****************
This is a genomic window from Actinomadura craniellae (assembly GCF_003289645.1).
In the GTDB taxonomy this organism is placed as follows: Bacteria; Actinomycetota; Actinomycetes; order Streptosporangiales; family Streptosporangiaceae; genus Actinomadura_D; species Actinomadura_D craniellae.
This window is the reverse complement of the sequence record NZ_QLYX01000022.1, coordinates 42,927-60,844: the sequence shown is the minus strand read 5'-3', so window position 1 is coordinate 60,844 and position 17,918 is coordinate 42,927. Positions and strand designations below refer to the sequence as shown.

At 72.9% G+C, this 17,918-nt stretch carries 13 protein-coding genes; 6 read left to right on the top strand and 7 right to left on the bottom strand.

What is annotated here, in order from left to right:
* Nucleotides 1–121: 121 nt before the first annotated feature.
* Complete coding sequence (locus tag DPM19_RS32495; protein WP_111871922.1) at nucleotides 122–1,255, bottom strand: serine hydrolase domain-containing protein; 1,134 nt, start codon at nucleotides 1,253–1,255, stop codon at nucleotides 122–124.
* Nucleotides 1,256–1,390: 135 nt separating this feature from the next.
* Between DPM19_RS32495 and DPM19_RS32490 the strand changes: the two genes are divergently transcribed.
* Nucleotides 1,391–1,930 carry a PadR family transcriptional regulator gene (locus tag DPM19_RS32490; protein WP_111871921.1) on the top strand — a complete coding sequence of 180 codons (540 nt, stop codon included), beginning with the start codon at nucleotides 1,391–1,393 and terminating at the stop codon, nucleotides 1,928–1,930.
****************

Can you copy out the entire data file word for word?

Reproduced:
This is a genomic window from Actinomadura craniellae (assembly GCF_003289645.1).
In the GTDB taxonomy this organism is placed as follows: Bacteria; Actinomycetota; Actinomycetes; order Streptosporangiales; family Streptosporangiaceae; genus Actinomadura_D; species Actinomadura_D craniellae.
This window is the reverse complement of the sequence record NZ_QLYX01000022.1, coordinates 42,927-60,844: the sequence shown is the minus strand read 5'-3', so window position 1 is coordinate 60,844 and position 17,918 is coordinate 42,927. Positions and strand designations below refer to the sequence as shown.

At 72.9% G+C, this 17,918-nt stretch carries 13 protein-coding genes; 6 read left to right on the top strand and 7 right to left on the bottom strand.

What is annotated here, in order from left to right:
* Nucleotides 1–121: 121 nt before the first annotated feature.
* Complete coding sequence (locus tag DPM19_RS32495; protein WP_111871922.1) at nucleotides 122–1,255, bottom strand: serine hydrolase domain-containing protein; 1,134 nt, start codon at nucleotides 1,253–1,255, stop codon at nucleotides 122–124.
* Nucleotides 1,256–1,390: 135 nt separating this feature from the next.
* Between DPM19_RS32495 and DPM19_RS32490 the strand changes: the two genes are divergently transcribed.
* Nucleotides 1,391–1,930 carry a PadR family transcriptional regulator gene (locus tag DPM19_RS32490; protein WP_111871921.1) on the top strand — a complete coding sequence of 180 codons (540 nt, stop codon included), beginning with the start codon at nucleotides 1,391–1,393 and terminating at the stop codon, nucleotides 1,928–1,930.